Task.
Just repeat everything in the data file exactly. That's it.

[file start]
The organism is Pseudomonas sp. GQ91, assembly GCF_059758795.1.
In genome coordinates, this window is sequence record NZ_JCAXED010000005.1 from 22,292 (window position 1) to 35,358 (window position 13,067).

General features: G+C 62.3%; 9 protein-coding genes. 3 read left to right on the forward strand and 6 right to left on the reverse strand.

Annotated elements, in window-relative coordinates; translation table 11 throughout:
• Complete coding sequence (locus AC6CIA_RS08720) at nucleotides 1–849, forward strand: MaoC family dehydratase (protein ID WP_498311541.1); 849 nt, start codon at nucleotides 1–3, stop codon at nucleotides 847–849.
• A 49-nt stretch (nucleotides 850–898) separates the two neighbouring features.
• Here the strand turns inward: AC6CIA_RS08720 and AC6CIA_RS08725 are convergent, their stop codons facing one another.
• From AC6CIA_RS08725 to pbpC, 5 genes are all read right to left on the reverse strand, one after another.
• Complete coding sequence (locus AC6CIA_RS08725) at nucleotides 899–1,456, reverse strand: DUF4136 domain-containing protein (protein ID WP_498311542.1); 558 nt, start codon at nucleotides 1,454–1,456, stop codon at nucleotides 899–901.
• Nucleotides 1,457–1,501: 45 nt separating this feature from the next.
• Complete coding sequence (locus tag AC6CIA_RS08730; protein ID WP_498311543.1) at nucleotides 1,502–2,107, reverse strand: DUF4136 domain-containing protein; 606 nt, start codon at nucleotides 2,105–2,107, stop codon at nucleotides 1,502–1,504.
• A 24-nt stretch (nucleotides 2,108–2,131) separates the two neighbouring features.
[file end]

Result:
The organism is Pseudomonas sp. GQ91, assembly GCF_059758795.1.
In genome coordinates, this window is sequence record NZ_JCAXED010000005.1 from 22,292 (window position 1) to 35,358 (window position 13,067).

General features: G+C 62.3%; 9 protein-coding genes. 3 read left to right on the forward strand and 6 right to left on the reverse strand.

Annotated elements, in window-relative coordinates; translation table 11 throughout:
• Complete coding sequence (locus AC6CIA_RS08720) at nucleotides 1–849, forward strand: MaoC family dehydratase (protein ID WP_498311541.1); 849 nt, start codon at nucleotides 1–3, stop codon at nucleotides 847–849.
• A 49-nt stretch (nucleotides 850–898) separates the two neighbouring features.
• Here the strand turns inward: AC6CIA_RS08720 and AC6CIA_RS08725 are convergent, their stop codons facing one another.
• From AC6CIA_RS08725 to pbpC, 5 genes are all read right to left on the reverse strand, one after another.
• Complete coding sequence (locus AC6CIA_RS08725) at nucleotides 899–1,456, reverse strand: DUF4136 domain-containing protein (protein ID WP_498311542.1); 558 nt, start codon at nucleotides 1,454–1,456, stop codon at nucleotides 899–901.
• Nucleotides 1,457–1,501: 45 nt separating this feature from the next.
• Complete coding sequence (locus tag AC6CIA_RS08730; protein ID WP_498311543.1) at nucleotides 1,502–2,107, reverse strand: DUF4136 domain-containing protein; 606 nt, start codon at nucleotides 2,105–2,107, stop codon at nucleotides 1,502–1,504.
• A 24-nt stretch (nucleotides 2,108–2,131) separates the two neighbouring features.